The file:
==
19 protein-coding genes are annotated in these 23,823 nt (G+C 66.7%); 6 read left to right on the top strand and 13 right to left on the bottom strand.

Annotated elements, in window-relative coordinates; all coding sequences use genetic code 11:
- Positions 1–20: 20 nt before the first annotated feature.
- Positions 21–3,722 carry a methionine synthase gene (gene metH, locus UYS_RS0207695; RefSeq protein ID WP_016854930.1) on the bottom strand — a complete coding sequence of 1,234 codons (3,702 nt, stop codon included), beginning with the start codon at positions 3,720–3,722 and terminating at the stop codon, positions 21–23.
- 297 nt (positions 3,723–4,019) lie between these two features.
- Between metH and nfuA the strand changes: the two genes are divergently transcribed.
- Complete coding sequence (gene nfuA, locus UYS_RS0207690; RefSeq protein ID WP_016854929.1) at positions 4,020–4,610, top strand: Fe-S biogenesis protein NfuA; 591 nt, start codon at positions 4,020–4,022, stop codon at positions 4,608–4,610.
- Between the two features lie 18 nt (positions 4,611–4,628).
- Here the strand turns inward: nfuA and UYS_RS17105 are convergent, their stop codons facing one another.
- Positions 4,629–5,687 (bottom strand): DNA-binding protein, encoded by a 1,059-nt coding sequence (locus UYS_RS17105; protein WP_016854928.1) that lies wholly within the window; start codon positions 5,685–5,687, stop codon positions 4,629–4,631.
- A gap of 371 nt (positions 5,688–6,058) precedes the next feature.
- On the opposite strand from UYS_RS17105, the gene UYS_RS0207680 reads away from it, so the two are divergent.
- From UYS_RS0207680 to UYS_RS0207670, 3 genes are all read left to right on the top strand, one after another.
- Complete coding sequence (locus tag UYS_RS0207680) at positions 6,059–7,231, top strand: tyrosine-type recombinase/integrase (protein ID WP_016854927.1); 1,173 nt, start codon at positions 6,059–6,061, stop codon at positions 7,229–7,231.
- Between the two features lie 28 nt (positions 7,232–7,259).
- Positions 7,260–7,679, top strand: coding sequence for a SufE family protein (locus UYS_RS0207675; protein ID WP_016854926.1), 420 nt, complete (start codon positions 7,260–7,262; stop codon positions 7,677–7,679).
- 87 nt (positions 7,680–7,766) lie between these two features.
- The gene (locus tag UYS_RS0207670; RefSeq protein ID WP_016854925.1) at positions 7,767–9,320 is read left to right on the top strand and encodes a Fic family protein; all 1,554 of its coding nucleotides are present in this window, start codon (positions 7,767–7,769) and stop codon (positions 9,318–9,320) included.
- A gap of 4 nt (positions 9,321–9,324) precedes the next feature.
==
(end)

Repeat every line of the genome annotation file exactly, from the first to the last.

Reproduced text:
19 protein-coding genes are annotated in these 23,823 nt (G+C 66.7%); 6 read left to right on the top strand and 13 right to left on the bottom strand.

Annotated elements, in window-relative coordinates; all coding sequences use genetic code 11:
- Positions 1–20: 20 nt before the first annotated feature.
- Positions 21–3,722 carry a methionine synthase gene (gene metH, locus UYS_RS0207695; RefSeq protein ID WP_016854930.1) on the bottom strand — a complete coding sequence of 1,234 codons (3,702 nt, stop codon included), beginning with the start codon at positions 3,720–3,722 and terminating at the stop codon, positions 21–23.
- 297 nt (positions 3,723–4,019) lie between these two features.
- Between metH and nfuA the strand changes: the two genes are divergently transcribed.
- Complete coding sequence (gene nfuA, locus UYS_RS0207690; RefSeq protein ID WP_016854929.1) at positions 4,020–4,610, top strand: Fe-S biogenesis protein NfuA; 591 nt, start codon at positions 4,020–4,022, stop codon at positions 4,608–4,610.
- Between the two features lie 18 nt (positions 4,611–4,628).
- Here the strand turns inward: nfuA and UYS_RS17105 are convergent, their stop codons facing one another.
- Positions 4,629–5,687 (bottom strand): DNA-binding protein, encoded by a 1,059-nt coding sequence (locus UYS_RS17105; protein WP_016854928.1) that lies wholly within the window; start codon positions 5,685–5,687, stop codon positions 4,629–4,631.
- A gap of 371 nt (positions 5,688–6,058) precedes the next feature.
- On the opposite strand from UYS_RS17105, the gene UYS_RS0207680 reads away from it, so the two are divergent.
- From UYS_RS0207680 to UYS_RS0207670, 3 genes are all read left to right on the top strand, one after another.
- Complete coding sequence (locus tag UYS_RS0207680) at positions 6,059–7,231, top strand: tyrosine-type recombinase/integrase (protein ID WP_016854927.1); 1,173 nt, start codon at positions 6,059–6,061, stop codon at positions 7,229–7,231.
- Between the two features lie 28 nt (positions 7,232–7,259).
- Positions 7,260–7,679, top strand: coding sequence for a SufE family protein (locus UYS_RS0207675; protein ID WP_016854926.1), 420 nt, complete (start codon positions 7,260–7,262; stop codon positions 7,677–7,679).
- 87 nt (positions 7,680–7,766) lie between these two features.
- The gene (locus tag UYS_RS0207670; RefSeq protein ID WP_016854925.1) at positions 7,767–9,320 is read left to right on the top strand and encodes a Fic family protein; all 1,554 of its coding nucleotides are present in this window, start codon (positions 7,767–7,769) and stop codon (positions 9,318–9,320) included.
- A gap of 4 nt (positions 9,321–9,324) precedes the next feature.